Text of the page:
|Publication number||US4633766 A|
|Application number||US 06/742,471|
|Publication date||Jan 6, 1987|
|Filing date||Jun 7, 1985|
|Priority date||Jun 7, 1985|
|Publication number||06742471, 742471, US 4633766 A, US 4633766A, US-A-4633766, US4633766 A, US4633766A|
|Inventors||James H. Nation, Donald C. Tomlinson|
|Original Assignee||First Co.|
|Export Citation||BiBTeX, EndNote, RefMan|
|Patent Citations (14), Referenced by (13), Classifications (6), Legal Events (5)|
|External Links: USPTO, USPTO Assignment, Espacenet|
This invention relates to the the heating and ventilation industry, and more specifically to a universal adapter for joining a heater and air conditioner evaporator to support the evaporator and provide an air flow passage between the elements.
Central air conditioning has become virtually standard throughout the housing industry, as well as in industrial buildings. Over the years, a standard practice has been developed which uses three elements in the central unit. The first element is a fan for forced air circulation. The output of the fan is then passed through a heater containing a heating element, which allows the air to be heated. The third element is an air conditioning evaporator which, in combination with a condensor in a separate location, is capable of cooling the air. The heater and air conditioner evaporator are joined together, with the air plenums of the heater and air conditioning evaporator forming a portion of the output flow path from the fan.
The heating and ventilation industry contains many manufacturers, a large number of whom make only a heater or evaporator. As yet, no industry wide standards have been establish to control the configurations and dimensions of the heater and evaporator units produced by these manufacturers. Therefore, an adapter is often required to join the evaporator to the heater to support the evaporator and also connect the plenums of the two devices. However, because of the wide variation in units available in the industry, literally hundreds of dimensional combinations are possible and this fact has required the adapter to be virtually custom made for a given installation. This results in increased material and labor costs and can result in a poor connection between the units.
Therefore, a need exists for an adapter which may be employed for more than a single combination of a heater and evaporator which eliminates the need for a custom manufacture of the adapter for a particular application.
In accordance with one aspect of the present invention, an adapter is disclosed for connecting one element in an air conditioning system to another element with the air plenums of the elements connected. The first element defines a support surface and a first lip. The second element defines a second lip. The adapter includes a frame and at least one panel. Structure is provided for mounting the panel on the frame. The panel has at least one disposable segment connected to the remainder of the panel by a frangible connection to permit the panel to be broken along a frangible connection to insure that the adapter is properly sized to fit between the elements.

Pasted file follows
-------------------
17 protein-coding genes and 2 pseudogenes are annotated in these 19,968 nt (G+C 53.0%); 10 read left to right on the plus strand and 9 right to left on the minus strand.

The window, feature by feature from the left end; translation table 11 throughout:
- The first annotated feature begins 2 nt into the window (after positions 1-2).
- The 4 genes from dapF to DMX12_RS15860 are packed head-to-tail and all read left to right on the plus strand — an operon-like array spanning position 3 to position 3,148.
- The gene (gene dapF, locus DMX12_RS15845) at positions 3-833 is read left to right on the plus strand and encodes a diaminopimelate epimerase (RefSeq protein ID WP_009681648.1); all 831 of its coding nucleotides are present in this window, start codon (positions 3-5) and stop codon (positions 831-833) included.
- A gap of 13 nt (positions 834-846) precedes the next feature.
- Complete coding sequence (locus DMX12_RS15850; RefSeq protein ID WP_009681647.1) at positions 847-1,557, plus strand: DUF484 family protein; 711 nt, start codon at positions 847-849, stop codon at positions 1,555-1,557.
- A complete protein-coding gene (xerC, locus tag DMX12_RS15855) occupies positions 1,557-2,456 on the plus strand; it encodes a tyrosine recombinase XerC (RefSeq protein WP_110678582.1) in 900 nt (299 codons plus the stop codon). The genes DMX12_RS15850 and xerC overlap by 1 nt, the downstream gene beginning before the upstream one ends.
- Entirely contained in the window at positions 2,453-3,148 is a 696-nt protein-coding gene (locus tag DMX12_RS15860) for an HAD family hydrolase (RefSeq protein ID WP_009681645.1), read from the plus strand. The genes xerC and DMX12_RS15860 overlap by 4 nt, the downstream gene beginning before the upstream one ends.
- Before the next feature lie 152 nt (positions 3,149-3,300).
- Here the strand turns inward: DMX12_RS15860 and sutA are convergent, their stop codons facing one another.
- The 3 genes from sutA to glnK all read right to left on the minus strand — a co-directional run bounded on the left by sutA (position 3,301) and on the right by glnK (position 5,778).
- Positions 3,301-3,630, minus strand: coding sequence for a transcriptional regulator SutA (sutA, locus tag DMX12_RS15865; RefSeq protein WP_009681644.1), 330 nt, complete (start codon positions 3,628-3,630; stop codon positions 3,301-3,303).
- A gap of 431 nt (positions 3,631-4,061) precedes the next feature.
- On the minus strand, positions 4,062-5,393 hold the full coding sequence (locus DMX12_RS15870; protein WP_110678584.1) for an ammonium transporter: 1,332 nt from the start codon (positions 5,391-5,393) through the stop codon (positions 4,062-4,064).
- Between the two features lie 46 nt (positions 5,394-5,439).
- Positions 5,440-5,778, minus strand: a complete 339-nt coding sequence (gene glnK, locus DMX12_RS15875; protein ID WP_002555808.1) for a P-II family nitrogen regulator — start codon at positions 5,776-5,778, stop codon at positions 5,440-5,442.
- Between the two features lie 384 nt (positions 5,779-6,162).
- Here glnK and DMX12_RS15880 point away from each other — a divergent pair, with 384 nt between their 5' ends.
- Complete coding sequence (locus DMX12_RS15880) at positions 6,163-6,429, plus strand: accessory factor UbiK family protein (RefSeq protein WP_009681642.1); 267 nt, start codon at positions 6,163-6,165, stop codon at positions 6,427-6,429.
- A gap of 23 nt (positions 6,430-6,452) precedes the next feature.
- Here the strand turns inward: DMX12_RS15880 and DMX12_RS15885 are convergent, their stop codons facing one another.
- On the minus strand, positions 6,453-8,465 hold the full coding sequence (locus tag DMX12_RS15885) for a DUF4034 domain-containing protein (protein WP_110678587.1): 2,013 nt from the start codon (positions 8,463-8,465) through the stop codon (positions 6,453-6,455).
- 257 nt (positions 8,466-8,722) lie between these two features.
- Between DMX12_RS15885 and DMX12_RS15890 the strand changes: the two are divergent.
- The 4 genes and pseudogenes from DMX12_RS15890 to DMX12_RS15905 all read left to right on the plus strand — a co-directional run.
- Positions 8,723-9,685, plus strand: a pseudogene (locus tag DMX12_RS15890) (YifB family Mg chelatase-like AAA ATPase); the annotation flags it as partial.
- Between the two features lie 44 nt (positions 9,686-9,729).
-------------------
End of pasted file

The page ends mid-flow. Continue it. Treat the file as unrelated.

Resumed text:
In accordance with another aspect of the present invention, the adapter includes a frame having first and second end pieces and first and second side pieces. The pieces are secured at their ends to form a generally rectangular frame with the first end piece and side pieces each having a lip for attachment of the adapter to the lip of an air conditioning evaporator. A first slidable side panel having a lip and a flat portion defining an edge is provided. The first side piece and end pieces support the first slidable side panel for sliding motion between a position with the edge proximate the lip of the first side piece to a position with the lip of the first slidable side panel abutting the lip of the first side piece, the flat portion being formed by a series of segments, each separated by a frangible connection so that selected ones of said segments can be broken away from the first slidable side panel along one of the frangible connections to move the edge relative the lip of the first slidable side panel to fit the adapter to a heater. A second slidable side panel is similarly mounted as is a first slidable end panel for adapting the adapter to join a particular heater and air conditioning evaporator.
In accordance with yet another aspect of the present invention, an adapter is provided which includes a rectangular frame for attachment to an evaporator. Two end panels are secured to the form and extend inwardly therefrom. Two side panels overlay the end panels and are also secured to the frame and extend inwardly therefrom. Each of the panels is formed by a plurality of segments, each separated by a frangible connection so that selected segments can be broken off the panels to fit the adapter to the heater.